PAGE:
The messaging can feel so slippery, like we can’t quite pin the thing down.
It’s because we can’t.
Spirituality, mindfulness, awareness, growth, development, creativity.
They can feel so elusive. Mystical. Magical. Mysterious.
The best we can do with these sorts of topics is to point at them from different angles.
To try to approach the essence of the thing, to get as close as we can, until we hit this invisible wall of the limitations of language. Then, we move over a couple steps, try again, and see if we can get any closer - or at least get a slightly different perspective. Repeat.
It’s sort of like a riddle.
We get an indirect, fuzzy, opaque silhouette, and all we can do, before we know, is explore. We work to use our most dependable tools, as well our most unusual. We try to see as much surface area as we can. We imagine its implications and possibilities, start guessing at what it’s trying to evoke, then repeat, repeat, repeat until, finally, something clicks. That’s when our deep intuition stirs up a triumphant, invigorating, peaceful energy of understanding and knowing. It resonates. We got it.
I use the term resonate very deliberately. Since we’re talking about visceral, bodily sensations of our inner lives, when we resonate with an idea or story offered by another person, we feel it.
It feels like a jolt of energy, an ignition of excitement. Like the tempo of the world speeds up. Like we entered the field of a magnetic gravity that’s pulling us to the core of some truth of the reality of our world.
There is something triumphant about the way this all works. Because it’s impossible to be spoon-fed understanding of these things, there’s work that’s required on our part.
When we connect, we earn it.
“Yes” people, “no” people
When it comes to these ideas, there are two types of people: people that resonate, and people that don’t.
People that say yes, open the door, and invite more, and people that say no, slam the door shut, and turn away.
Symptoms of the “yes” people: a head nod, a lean forward, quicker breathing, louder talking.
Symptoms of the “no” people: an eye roll, sheepishness, judgement, criticism, doubts, even anger.
Or, the most disheartening, nothing at all - an unfazed disinterest, as if nothing even happened.
As if that thing that is so core to our being doesn’t even matter. As if we’re the only one.
At least with doubt or anger, there’s an acknowledgement that something is there. That even if they disagree, we’re not alone.
Disinterest can feel the most deflating, especially since leading into this mystical territory is vulnerable. Because it’s subjective and emotional, it’s the stuff that makes you, you.
It’s personal. It takes courage.
For these reasons, it’s the most important dialogue we can have.
We must be unfazed by the “no” people.
We must keep leading these conversations.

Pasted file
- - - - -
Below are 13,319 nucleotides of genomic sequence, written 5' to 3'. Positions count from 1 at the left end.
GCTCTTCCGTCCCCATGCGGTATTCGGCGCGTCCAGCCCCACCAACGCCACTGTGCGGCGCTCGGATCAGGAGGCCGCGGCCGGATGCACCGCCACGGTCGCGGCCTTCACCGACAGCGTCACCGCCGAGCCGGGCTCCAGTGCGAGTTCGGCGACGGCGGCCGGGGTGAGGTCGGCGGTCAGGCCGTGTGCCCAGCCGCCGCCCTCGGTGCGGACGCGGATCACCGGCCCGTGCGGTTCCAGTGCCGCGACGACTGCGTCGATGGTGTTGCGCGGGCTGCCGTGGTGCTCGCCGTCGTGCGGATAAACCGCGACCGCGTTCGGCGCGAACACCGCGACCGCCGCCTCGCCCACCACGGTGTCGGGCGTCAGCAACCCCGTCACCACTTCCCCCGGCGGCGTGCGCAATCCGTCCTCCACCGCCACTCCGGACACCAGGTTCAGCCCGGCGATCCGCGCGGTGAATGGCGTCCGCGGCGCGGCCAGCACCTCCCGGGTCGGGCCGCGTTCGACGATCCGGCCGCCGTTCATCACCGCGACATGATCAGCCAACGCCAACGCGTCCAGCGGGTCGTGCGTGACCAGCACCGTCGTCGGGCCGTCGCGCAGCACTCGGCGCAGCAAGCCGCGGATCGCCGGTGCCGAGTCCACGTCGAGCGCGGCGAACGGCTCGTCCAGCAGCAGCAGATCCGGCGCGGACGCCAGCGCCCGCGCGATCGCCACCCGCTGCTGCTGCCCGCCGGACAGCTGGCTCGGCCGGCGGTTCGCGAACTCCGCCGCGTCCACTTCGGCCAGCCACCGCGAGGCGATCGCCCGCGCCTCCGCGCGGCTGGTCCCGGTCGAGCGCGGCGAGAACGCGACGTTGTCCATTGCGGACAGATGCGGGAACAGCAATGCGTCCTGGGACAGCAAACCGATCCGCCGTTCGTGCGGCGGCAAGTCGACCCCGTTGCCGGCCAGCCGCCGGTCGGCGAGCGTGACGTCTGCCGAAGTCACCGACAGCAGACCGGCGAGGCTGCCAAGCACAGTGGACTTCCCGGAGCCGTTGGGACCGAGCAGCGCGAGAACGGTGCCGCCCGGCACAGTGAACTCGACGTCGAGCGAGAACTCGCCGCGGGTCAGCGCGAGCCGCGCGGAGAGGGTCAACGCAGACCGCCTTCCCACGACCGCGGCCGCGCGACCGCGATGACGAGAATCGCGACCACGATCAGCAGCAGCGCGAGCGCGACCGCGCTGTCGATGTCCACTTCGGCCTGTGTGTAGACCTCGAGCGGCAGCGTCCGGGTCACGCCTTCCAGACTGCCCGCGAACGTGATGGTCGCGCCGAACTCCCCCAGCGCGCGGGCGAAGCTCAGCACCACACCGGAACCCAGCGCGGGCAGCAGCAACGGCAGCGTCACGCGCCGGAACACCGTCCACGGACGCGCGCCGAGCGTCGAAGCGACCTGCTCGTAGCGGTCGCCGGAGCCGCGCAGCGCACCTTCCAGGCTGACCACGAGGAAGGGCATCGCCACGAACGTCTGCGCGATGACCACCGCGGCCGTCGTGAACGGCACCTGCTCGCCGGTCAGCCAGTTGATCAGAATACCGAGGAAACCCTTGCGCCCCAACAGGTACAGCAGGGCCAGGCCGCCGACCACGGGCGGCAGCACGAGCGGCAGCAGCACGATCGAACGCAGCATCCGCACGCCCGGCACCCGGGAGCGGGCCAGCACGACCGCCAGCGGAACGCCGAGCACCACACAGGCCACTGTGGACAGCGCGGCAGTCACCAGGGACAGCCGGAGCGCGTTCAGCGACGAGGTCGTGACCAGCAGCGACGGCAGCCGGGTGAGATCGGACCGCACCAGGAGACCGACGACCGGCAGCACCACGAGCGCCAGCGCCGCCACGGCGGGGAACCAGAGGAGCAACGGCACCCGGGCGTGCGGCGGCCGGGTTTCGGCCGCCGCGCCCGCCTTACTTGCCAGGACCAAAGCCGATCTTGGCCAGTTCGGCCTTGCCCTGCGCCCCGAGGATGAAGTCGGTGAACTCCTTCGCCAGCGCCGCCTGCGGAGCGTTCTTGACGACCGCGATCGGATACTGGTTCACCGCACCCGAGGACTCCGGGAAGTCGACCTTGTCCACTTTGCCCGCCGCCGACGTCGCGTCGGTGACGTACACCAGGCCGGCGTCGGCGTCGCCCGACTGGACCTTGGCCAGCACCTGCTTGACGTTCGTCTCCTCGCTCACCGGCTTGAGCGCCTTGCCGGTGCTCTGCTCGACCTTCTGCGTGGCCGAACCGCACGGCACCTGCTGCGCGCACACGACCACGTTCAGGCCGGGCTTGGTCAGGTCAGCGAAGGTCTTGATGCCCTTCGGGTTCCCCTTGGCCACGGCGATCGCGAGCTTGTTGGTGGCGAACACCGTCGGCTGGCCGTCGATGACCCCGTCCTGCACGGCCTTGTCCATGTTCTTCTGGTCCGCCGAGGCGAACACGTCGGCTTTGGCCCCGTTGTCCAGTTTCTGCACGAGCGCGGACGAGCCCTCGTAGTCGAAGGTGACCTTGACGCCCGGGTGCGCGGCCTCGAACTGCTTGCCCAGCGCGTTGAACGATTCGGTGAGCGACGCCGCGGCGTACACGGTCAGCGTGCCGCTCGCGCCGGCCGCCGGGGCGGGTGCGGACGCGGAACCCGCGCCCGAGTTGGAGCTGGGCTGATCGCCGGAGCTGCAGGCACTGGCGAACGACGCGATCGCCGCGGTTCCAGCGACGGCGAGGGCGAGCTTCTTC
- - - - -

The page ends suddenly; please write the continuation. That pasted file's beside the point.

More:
A freeing realization to simply start
Because these conversations mean so much to me, I can find myself feeling deep anxiety and fear that I’m not perfectly describing what these sorts of experiences and ideas are like for me.
If I’m going to risk the vulnerability, I want to make sure I serve the invitation to these things up on a silver platter, accurately articulated, perfectly presented, so that it minimizes the risk of bringing forth the “no” people.
But over time, I’ve realized that it doesn’t actually matter how we describe these things. The two types of people are who they are.
People will either get it, or they won’t.
These layers of understanding are like strange forces that inhabit us all the way to our core. If it’s there, it’s always there, and it’s deep.
Like a tuning fork whose sound rings forth, seemingly from nowhere, when surrounded by the right frequency and pitch of another sound, the “yes” people will resonate and connect regardless of how perfectly we can conjure its reality.
Relatedly, a “no” person will never get it, regardless of how we try. They just aren’t set to relate to our tone of experience, no matter how many versions, angles, pitches we offer.
This frees us up to simply lead - to initiate the conversation. It’s either going to work, or it’s not, so we simply start.
Leadership: a generous invitation to connection
I’ve also come to realize that this anxiety and fear is about me, and in fact isn’t the point.
I believe connection is the goal.
And if connection is the goal, it’s about more than just one person. Connection isn’t a single-player game. It requires another to engage.
With this in mind, I realize that narrowing the focus to my own fears is not going to help. This approach will only hold back the possibility of connection.
Plus, a self-centered, fear- and scarcity-based perspective makes us feel worse along the way, regardless of the outcome. Whether the invitation for connection is accepted or not, the outcome is the same. Any fear just makes it more miserable for us.